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2019 Tesla Model S Long Range Is An Expensive, Yet Rewarding Choice Across The Pond

With the cheaper Tesla Model 3 out, is the Model S still relevant?.

No matter where you live, you’ve seen a Tesla Model S at some point and inevitably turned your head towards it as it drove by. But how does it feel from behind the wheel, and is it really that rewarding?

At €110,445 ($122,414) for the Long Range in Ireland, where the following review takes place, few are able to afford it, but it’s not a car aimed at the masses. It’s a luxurious and very quiet EV, with an appealing exterior design, a tailgate for extra practicality and 745 liters (26.3 cu-ft) of boot space.

Driven: 2019 Tesla Model 3 Performance Is Charged With Appeal

Not having an internal combustion engine at the front has freed up an extra 150 liters (5.3 cu-ft) in the frunk for extra storage. Speaking of space, rear passengers won’t struggle for head or legroom. The lack of the transmission tunnel translates into a flat floor, which makes it more comfortable for middle seat passengers on long journeys.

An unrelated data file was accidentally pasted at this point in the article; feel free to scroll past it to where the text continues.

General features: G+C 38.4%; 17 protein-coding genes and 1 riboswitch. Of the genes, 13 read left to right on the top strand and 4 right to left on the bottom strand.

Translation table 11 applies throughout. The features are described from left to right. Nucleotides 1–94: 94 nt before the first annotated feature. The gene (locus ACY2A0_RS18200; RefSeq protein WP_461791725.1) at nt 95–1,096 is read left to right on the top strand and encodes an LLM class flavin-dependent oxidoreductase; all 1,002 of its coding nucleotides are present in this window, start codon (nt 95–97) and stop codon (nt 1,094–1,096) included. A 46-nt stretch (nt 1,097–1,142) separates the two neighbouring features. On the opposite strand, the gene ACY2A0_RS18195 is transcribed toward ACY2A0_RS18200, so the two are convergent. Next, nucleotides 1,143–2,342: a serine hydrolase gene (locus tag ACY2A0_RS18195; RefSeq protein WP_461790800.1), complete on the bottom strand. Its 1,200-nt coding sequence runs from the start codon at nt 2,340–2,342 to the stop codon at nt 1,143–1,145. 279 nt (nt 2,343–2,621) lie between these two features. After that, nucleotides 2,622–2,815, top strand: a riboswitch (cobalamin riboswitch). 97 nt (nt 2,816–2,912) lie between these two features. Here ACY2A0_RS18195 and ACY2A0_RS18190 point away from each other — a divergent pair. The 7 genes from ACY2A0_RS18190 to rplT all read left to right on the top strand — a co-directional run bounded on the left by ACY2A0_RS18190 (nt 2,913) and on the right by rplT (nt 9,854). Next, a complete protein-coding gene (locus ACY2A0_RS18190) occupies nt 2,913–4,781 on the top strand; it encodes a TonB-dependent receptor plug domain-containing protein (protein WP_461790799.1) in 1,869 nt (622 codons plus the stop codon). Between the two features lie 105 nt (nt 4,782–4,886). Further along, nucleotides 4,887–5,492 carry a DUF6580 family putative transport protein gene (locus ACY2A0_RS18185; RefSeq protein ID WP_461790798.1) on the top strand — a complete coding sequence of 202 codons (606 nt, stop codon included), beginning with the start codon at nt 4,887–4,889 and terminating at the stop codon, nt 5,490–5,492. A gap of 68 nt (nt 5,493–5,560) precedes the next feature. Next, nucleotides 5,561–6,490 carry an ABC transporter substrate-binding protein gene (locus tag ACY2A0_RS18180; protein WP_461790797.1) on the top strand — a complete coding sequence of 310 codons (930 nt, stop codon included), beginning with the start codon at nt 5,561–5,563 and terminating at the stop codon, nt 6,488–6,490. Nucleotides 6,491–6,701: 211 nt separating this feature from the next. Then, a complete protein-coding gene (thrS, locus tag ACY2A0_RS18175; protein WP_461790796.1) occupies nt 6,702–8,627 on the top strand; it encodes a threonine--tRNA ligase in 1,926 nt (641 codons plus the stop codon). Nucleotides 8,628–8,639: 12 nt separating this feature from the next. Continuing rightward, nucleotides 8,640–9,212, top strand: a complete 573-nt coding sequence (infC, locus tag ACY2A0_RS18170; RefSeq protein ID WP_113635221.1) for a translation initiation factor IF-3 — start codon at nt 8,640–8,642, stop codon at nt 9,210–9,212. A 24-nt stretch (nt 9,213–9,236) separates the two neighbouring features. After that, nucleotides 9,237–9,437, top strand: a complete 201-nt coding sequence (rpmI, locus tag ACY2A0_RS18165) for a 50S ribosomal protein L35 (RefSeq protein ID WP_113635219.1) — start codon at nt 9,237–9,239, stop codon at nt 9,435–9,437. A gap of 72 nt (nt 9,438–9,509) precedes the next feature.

The massive 17-inch touchscreen display can be a bit too much at first. Nonetheless, you’re going to have to get used to it if a Tesla is on your bucket list, as it’s used to control everything. And we really mean everything: temperature, seats, music, opening the trunk and so on.

It also comes with Netflix, YouTube and Spotify, although the first two are not available while on the move, for obvious reasons. The cream leather upholstery and wood inserts made driving this Model S even more pleasant, but this being an eco-friendly car, the leather is not genuine, although it’s more hard-wearing, apparently.

Pushing hard on the throttle will take it from 0 to 100 km/h (0-62 mph) in just 3.8 seconds. This dual-motor variant with electric four-wheel drive has a WLTP range of 610 km (379 miles), which drops to 450-500 km (280-311 miles) in the real world. The car offers ballistic performance and tons of grip, as well as a firm or comfortable ride thanks to the automatic adaptive suspension. Thus, everything you need to do is hold on to the steering wheel and push on the pedals – unless you want it to do that for you too, which it can.

 

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